Being a young parent can mean facing challenges as you work to provide the best start in life for your child. Although you are now a parent yourself, having a child while young means that you may still be learning how to look after both yourself and your new family. One of your main concerns as a parent may be having somewhere safe for you and your family to live that you can call home. Currently in Ireland, there are many barriers that young parents can face when trying to find accommodation due to the ongoing housing crisis. This article offers advice on securing accommodation for you and your family, when faced with the current realities of the housing crisis.
Housing options for young parents in Ireland
Social housing, often called council housing, is for people who cannot afford their own accommodation. It is provided by local authorities or housing authorities and is given according to eligibility and need. Currently, there are long waiting lists for people needing social housing and because of this it can often be difficult for young people to receive a house. Even if you are eligible for social housing, due to housing shortages you may not know how long it will take until a house becomes available.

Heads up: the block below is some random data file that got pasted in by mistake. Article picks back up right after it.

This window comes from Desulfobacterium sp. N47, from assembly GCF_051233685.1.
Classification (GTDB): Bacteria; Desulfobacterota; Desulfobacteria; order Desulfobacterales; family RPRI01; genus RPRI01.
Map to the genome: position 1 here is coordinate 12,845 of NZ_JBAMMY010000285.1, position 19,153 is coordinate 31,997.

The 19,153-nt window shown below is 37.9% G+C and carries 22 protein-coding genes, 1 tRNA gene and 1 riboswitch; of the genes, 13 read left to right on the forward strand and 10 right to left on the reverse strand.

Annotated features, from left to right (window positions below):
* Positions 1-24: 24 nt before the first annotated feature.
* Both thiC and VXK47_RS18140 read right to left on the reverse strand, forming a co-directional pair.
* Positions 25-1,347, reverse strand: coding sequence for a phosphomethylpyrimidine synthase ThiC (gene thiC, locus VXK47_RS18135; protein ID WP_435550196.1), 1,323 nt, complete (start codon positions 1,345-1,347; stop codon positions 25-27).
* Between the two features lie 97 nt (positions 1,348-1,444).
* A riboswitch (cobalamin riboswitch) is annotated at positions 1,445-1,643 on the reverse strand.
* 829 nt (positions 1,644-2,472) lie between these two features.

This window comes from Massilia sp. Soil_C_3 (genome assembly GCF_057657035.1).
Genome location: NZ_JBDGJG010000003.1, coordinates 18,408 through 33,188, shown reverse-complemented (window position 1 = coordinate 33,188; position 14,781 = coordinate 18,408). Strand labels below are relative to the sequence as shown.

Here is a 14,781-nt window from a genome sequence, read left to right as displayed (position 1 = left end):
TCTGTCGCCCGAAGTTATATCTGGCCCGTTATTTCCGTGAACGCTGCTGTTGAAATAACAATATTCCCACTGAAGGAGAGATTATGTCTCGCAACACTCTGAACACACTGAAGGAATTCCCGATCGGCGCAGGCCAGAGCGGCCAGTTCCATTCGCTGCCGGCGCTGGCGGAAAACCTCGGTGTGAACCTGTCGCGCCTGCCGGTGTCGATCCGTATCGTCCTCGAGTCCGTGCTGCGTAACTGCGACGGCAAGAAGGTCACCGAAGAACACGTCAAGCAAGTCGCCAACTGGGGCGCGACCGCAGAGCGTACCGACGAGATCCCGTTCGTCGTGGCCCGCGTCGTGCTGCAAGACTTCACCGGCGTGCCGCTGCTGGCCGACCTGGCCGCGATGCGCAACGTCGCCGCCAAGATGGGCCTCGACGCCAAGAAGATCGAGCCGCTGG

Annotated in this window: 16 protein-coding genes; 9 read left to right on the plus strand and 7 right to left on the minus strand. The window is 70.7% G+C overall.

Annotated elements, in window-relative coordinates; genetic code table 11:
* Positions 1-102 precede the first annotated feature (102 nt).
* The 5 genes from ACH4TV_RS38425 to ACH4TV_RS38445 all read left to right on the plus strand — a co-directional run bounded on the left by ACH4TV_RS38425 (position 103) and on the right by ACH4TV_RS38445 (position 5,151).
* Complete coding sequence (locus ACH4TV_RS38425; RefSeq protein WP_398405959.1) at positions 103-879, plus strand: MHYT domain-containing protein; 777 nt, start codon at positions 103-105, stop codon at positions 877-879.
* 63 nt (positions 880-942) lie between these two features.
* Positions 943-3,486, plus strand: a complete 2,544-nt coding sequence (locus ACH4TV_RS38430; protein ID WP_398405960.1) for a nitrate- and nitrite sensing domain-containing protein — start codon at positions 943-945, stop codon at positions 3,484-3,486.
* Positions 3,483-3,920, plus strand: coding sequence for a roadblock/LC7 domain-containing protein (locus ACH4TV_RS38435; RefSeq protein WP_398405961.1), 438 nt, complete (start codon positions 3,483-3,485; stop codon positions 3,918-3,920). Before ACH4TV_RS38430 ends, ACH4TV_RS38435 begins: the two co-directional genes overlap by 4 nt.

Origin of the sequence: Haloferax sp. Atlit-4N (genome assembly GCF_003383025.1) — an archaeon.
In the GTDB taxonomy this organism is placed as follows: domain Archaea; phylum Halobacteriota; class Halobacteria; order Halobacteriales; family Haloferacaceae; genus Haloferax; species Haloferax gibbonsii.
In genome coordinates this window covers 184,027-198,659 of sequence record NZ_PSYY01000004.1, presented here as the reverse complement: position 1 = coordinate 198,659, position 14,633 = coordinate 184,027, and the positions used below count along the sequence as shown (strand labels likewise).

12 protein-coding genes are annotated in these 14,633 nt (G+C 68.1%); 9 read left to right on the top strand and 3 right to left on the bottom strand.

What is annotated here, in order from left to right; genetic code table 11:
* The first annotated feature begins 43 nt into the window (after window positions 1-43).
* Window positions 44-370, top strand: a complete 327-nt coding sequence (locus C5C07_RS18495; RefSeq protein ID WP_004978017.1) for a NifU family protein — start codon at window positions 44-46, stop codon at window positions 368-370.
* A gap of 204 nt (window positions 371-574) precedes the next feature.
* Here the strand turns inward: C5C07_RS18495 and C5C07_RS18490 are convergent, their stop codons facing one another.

Housing Assistance Payment (HAP) is a type of social housing support that the local authority can give to people who are unable to fully afford their rent alone. This means that the local authority, which is the city or county council, will pay some or all of a person’s or family’s rent. If you are on the waiting list for social housing you are not eligible to receive the Housing Assistance Payment (HAP). This is because if you receive HAP the local authorities believe that your housing needs have been met through the renting payment and that you do not need a council house.
While you are on the social housing waiting list you may be entitled to rent supplement. Rent supplement is a short term support for people who cannot afford to pay their own rent, without their income following below a minimum level.
As a young parent you may have not lived outside of your parents’ house before. Starting off as a renter can bring challenges as most landlords will want references and proof that you have paid bills if they are to let you rent the accommodation.